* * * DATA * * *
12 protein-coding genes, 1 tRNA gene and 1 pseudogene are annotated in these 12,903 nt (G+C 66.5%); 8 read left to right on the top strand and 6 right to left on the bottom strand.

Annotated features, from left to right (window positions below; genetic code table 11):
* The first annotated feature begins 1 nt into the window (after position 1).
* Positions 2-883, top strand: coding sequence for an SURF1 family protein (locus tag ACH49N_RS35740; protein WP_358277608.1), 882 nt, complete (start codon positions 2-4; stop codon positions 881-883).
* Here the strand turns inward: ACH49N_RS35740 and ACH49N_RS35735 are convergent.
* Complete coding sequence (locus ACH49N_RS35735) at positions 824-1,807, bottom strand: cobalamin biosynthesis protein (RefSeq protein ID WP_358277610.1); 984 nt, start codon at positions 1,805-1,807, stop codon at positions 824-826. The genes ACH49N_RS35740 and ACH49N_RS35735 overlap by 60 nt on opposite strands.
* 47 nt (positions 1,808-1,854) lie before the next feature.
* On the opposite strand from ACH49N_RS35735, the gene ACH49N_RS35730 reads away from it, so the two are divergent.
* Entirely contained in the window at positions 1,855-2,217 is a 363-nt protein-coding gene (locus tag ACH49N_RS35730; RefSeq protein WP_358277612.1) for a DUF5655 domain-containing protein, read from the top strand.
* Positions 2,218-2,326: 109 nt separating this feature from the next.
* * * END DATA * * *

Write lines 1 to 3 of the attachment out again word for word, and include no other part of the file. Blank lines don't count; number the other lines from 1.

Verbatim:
12 protein-coding genes, 1 tRNA gene and 1 pseudogene are annotated in these 12,903 nt (G+C 66.5%); 8 read left to right on the top strand and 6 right to left on the bottom strand.

Annotated features, from left to right (window positions below; genetic code table 11):
* The first annotated feature begins 1 nt into the window (after position 1).